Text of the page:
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Metonymy & antinomy – words

I learned two words today.

Metonymy is a literary device.

It is a figure of speech that replaces the name of a thing with the name of something else with which it is closely associated.

Antinomy \an-ˈti-nə-mē\

1:  a contradiction between two apparently equally valid principles or between inferences correctly drawn from such principles

2:  a fundamental and apparently unresolvable conflict or contradiction
For example, it is hard to resolve the concept of ‘election’ (from Reformed theology that some are predestined to be saved and some are not) and ‘Christ died, that all who believe will be saved.’
*Not to be confused with ‘antimony,’ which is a brittle silvery-white metalloid.

Lead From Where You Are And With All That You Have (Lolly Daskal)

Lead From Where You Are And With All That You Have

Themes: (other) people, communication, connecting, dialogue


How many times have you heard yourself say If only I had the right role … the right job … the right business … the right opportunity, then I would step into my leadership.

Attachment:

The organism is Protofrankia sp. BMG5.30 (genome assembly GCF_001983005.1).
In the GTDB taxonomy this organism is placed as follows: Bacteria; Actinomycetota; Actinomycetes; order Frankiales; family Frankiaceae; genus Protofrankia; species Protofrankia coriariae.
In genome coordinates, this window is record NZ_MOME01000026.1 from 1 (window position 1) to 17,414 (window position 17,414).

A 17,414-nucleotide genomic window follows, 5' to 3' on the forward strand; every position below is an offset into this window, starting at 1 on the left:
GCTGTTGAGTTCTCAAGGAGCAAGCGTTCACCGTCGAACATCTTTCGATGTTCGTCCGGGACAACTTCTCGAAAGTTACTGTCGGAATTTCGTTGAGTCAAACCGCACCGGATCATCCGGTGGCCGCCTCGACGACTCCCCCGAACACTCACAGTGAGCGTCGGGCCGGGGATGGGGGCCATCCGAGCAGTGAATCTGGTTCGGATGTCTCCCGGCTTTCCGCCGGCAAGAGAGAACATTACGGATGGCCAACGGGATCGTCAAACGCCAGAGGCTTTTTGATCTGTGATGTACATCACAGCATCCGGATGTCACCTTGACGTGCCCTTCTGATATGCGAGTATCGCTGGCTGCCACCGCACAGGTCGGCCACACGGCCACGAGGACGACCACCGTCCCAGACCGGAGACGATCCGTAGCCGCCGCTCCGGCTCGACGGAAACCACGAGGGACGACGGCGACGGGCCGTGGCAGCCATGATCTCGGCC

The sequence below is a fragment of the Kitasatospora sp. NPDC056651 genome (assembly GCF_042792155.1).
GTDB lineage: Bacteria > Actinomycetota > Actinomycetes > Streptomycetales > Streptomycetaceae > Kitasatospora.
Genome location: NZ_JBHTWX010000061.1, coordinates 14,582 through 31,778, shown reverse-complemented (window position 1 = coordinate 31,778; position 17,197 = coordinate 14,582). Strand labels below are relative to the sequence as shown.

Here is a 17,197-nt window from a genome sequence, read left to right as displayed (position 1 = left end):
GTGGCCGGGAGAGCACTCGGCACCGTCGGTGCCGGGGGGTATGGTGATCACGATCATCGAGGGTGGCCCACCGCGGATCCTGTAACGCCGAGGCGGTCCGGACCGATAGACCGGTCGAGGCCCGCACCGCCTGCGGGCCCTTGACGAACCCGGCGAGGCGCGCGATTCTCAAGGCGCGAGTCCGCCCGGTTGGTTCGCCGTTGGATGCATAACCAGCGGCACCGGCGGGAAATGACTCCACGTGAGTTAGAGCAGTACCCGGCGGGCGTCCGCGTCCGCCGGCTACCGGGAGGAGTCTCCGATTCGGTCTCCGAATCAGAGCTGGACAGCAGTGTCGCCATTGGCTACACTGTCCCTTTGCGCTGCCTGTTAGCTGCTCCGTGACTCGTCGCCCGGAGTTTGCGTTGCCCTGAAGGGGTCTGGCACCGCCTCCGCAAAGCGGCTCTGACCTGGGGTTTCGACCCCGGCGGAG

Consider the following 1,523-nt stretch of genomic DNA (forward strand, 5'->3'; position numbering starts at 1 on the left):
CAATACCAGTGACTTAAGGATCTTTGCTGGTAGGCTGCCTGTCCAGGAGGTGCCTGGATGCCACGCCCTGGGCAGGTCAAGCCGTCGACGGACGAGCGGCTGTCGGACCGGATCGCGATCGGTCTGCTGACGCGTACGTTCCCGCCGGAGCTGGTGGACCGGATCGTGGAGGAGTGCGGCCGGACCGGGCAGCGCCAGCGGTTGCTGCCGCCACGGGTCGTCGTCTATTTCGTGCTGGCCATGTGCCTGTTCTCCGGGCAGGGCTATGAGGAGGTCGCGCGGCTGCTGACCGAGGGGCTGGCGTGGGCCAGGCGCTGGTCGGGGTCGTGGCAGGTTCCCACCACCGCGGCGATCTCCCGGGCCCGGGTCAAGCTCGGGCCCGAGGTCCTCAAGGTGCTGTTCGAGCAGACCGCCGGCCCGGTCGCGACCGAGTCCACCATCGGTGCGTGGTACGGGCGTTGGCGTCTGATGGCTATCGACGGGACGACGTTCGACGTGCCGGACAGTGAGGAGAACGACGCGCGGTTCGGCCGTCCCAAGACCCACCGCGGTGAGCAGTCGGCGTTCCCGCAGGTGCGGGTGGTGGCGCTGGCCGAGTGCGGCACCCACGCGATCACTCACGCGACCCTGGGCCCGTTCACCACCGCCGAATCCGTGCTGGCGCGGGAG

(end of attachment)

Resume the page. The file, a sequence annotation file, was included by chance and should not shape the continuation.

But that role, position, opportunity, or business may never come along. So when is the right moment to start leading? That moment is now, right where you are.

If you can’t start from where you want to be, how do you start from where you are?

Here are some ways to clear the path:

Develop yourself. To lead others, you must first learn to lead yourself. As human beings, our greatness lies not so much in being able to remake the world as in being able to remake ourselves. Who you are and what you learn about yourself is more powerful than where you are.

Develop alliances. Nothing great was ever done alone. To be successful you need to be able to get along with others, which means building strong relationships and deep alliances. We are all as strong as we are united and as weak as we are divided. The best leaders know the importance of alliances and do everything they can to cultivate them.